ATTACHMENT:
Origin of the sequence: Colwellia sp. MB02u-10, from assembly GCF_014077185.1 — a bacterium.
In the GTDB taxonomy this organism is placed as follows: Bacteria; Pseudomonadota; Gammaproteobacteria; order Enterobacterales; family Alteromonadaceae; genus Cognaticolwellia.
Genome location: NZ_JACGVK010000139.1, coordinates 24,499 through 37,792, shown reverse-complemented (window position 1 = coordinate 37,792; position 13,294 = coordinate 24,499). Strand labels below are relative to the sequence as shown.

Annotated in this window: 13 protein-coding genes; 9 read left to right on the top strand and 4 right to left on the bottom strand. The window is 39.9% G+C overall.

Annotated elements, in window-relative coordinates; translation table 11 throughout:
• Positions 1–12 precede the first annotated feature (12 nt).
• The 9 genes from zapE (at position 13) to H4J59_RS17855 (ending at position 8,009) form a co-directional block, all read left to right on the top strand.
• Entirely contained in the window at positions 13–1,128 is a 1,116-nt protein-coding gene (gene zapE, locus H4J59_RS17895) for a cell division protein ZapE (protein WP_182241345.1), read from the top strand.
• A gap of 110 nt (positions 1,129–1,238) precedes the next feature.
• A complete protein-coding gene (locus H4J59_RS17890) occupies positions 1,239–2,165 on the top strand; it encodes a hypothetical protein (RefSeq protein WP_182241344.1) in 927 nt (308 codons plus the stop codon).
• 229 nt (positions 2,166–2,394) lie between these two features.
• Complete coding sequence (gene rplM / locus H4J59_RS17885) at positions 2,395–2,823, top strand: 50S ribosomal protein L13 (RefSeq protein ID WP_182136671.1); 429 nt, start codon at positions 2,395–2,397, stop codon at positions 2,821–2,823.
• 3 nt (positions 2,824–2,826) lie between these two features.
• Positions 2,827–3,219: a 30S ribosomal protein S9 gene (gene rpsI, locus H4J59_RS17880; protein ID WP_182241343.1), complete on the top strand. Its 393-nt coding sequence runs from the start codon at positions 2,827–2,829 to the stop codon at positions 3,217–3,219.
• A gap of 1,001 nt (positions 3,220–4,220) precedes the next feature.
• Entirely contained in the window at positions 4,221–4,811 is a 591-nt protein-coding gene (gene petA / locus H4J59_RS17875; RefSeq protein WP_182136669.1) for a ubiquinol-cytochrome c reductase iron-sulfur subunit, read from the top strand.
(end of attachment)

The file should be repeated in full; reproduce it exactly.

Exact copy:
Origin of the sequence: Colwellia sp. MB02u-10, from assembly GCF_014077185.1 — a bacterium.
In the GTDB taxonomy this organism is placed as follows: Bacteria; Pseudomonadota; Gammaproteobacteria; order Enterobacterales; family Alteromonadaceae; genus Cognaticolwellia.
Genome location: NZ_JACGVK010000139.1, coordinates 24,499 through 37,792, shown reverse-complemented (window position 1 = coordinate 37,792; position 13,294 = coordinate 24,499). Strand labels below are relative to the sequence as shown.

Annotated in this window: 13 protein-coding genes; 9 read left to right on the top strand and 4 right to left on the bottom strand. The window is 39.9% G+C overall.

Annotated elements, in window-relative coordinates; translation table 11 throughout:
• Positions 1–12 precede the first annotated feature (12 nt).
• The 9 genes from zapE (at position 13) to H4J59_RS17855 (ending at position 8,009) form a co-directional block, all read left to right on the top strand.
• Entirely contained in the window at positions 13–1,128 is a 1,116-nt protein-coding gene (gene zapE, locus H4J59_RS17895) for a cell division protein ZapE (protein WP_182241345.1), read from the top strand.
• A gap of 110 nt (positions 1,129–1,238) precedes the next feature.
• A complete protein-coding gene (locus H4J59_RS17890) occupies positions 1,239–2,165 on the top strand; it encodes a hypothetical protein (RefSeq protein WP_182241344.1) in 927 nt (308 codons plus the stop codon).
• 229 nt (positions 2,166–2,394) lie between these two features.
• Complete coding sequence (gene rplM / locus H4J59_RS17885) at positions 2,395–2,823, top strand: 50S ribosomal protein L13 (RefSeq protein ID WP_182136671.1); 429 nt, start codon at positions 2,395–2,397, stop codon at positions 2,821–2,823.
• 3 nt (positions 2,824–2,826) lie between these two features.
• Positions 2,827–3,219: a 30S ribosomal protein S9 gene (gene rpsI, locus H4J59_RS17880; protein ID WP_182241343.1), complete on the top strand. Its 393-nt coding sequence runs from the start codon at positions 2,827–2,829 to the stop codon at positions 3,217–3,219.
• A gap of 1,001 nt (positions 3,220–4,220) precedes the next feature.
• Entirely contained in the window at positions 4,221–4,811 is a 591-nt protein-coding gene (gene petA / locus H4J59_RS17875; RefSeq protein WP_182136669.1) for a ubiquinol-cytochrome c reductase iron-sulfur subunit, read from the top strand.